posted by tdismukes at 2:52 PM on December 27, 2003

Well I'm on your same boat, more or less ; I have to learn calculus (or at least some rudiments of) for a univ exam.

My univ-approved textbook basically sucks your will to learn

and manages to ruin the little I do know about maths, so I'm actively seeking for better books, expecially E-Books (ok expecially "free" ebooks cause I really don't have the money to buy stacks of them) ; so far I can recommend you the following tomes:

Calculus-Concept and Contexts. Brilliant book with practical problems like "given the surface of a box and the price of box paper per square feet, understand how you can estimate the cost of a box by its surface" and other problems. Yet it's definitely not a "for dummies" vaporbook.

Another excellent test, but more formal is Calculus, One-Variable Calculus with an Introduction to Linear Algebra a damn expensive (+-$140) book , definitely university-level one, but worth every penny imho. This book also provides demonstration for many axioms and theorems you'll probably never find in "dummies" kind of books.

In my limited experience I haven't yet found a calculus book that I can understand almost immediately , consistently providing me the "unveiling" sensation I crave when reading books. So far I have only found snippets of that sensation by reading these two books I recommended you.

One good free site about math and calculus is SosMath. Not as formal, accurate and rich as the books previously mentioned , but may just work for you.

If anybody happen to have links to good free ebook on calculus (expecially applied to economics) please let me know !

posted by elpapacito at 3:15 PM on December 27, 2003

My univ-approved textbook basically sucks your will to learn

and manages to ruin the little I do know about maths, so I'm actively seeking for better books, expecially E-Books (ok expecially "free" ebooks cause I really don't have the money to buy stacks of them) ; so far I can recommend you the following tomes:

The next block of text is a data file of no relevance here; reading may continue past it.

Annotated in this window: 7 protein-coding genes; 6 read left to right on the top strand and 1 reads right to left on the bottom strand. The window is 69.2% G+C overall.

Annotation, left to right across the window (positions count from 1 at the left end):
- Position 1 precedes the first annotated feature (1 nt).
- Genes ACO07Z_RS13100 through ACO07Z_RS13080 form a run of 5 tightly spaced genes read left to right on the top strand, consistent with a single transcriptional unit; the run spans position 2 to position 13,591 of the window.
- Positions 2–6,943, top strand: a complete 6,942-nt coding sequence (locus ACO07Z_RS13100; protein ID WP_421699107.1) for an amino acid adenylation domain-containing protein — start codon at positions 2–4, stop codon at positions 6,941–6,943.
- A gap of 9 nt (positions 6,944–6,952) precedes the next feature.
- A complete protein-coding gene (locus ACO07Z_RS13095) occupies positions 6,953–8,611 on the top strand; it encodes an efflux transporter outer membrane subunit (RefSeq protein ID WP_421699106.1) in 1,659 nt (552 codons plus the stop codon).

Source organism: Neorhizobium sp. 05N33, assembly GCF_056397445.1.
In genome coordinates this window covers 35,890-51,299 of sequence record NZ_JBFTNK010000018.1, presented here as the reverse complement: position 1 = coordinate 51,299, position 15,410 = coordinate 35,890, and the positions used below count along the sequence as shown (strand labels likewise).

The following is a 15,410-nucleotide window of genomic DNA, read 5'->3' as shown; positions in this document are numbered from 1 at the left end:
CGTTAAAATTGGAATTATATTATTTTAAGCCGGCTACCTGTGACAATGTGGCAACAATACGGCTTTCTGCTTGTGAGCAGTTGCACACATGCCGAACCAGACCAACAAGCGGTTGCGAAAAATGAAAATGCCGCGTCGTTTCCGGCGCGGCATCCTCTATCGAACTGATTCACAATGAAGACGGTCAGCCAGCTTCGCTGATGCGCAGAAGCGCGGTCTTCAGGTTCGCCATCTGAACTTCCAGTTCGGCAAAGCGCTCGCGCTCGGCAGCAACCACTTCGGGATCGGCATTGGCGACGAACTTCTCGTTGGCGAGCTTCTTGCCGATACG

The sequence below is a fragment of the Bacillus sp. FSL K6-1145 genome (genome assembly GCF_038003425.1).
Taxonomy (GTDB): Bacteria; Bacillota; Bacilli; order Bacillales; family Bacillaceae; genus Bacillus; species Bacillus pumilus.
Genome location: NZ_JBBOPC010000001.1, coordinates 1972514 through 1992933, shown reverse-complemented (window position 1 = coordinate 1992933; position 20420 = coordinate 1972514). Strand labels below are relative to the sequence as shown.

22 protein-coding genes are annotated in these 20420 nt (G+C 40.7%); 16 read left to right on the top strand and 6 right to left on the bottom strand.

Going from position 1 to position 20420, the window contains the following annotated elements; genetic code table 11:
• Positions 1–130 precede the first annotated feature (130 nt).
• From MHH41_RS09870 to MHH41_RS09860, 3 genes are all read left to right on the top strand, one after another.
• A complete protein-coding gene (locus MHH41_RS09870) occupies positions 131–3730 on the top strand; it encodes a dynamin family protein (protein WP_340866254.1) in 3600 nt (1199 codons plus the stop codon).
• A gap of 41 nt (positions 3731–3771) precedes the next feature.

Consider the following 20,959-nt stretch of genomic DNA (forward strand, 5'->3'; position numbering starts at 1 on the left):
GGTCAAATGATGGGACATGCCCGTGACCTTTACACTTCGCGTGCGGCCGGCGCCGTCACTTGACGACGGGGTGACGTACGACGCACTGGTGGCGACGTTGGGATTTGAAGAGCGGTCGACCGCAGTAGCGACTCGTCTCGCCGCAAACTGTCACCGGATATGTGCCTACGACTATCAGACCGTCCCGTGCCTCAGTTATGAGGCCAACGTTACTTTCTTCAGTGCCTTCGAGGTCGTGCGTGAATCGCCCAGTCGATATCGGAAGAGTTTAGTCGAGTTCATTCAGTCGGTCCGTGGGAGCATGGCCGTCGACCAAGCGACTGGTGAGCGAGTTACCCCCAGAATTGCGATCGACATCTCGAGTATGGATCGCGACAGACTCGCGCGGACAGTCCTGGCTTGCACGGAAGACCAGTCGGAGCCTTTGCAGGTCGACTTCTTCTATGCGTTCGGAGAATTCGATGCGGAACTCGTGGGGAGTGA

Calculus-Concept and Contexts. Brilliant book with practical problems like "given the surface of a box and the price of box paper per square feet, understand how you can estimate the cost of a box by its surface" and other problems. Yet it's definitely not a "for dummies" vaporbook.

Another excellent test, but more formal is Calculus, One-Variable Calculus with an Introduction to Linear Algebra a damn expensive (+-$140) book , definitely university-level one, but worth every penny imho. This book also provides demonstration for many axioms and theorems you'll probably never find in "dummies" kind of books.

In my limited experience I haven't yet found a calculus book that I can understand almost immediately , consistently providing me the "unveiling" sensation I crave when reading books. So far I have only found snippets of that sensation by reading these two books I recommended you.

One good free site about math and calculus is SosMath. Not as formal, accurate and rich as the books previously mentioned , but may just work for you.

If anybody happen to have links to good free ebook on calculus (expecially applied to economics) please let me know !

posted by elpapacito at 3:15 PM on December 27, 2003

I've read of professional mathematicians who were originally inspired by What is Mathematics? by Courant and Robins. It's a deep book. And I will second the recommendation for Spivak's

MathWorld isn't a text, but it's an amazing reference.

Finally, the math section at MIT's Open Courseware project (previously discussed) should be a terrific resource, though I haven't really investigated very much, yet.

posted by stuart_s at 6:59 PM on December 27, 2003

*Calculus*. Courant's two volume Introduction to Calculus and Analysis is also a challenging and classic text.MathWorld isn't a text, but it's an amazing reference.

Finally, the math section at MIT's Open Courseware project (previously discussed) should be a terrific resource, though I haven't really investigated very much, yet.

posted by stuart_s at 6:59 PM on December 27, 2003

This thread is closed to new comments.

posted by oissubke at 10:41 AM on December 27, 2003 [2 favorites]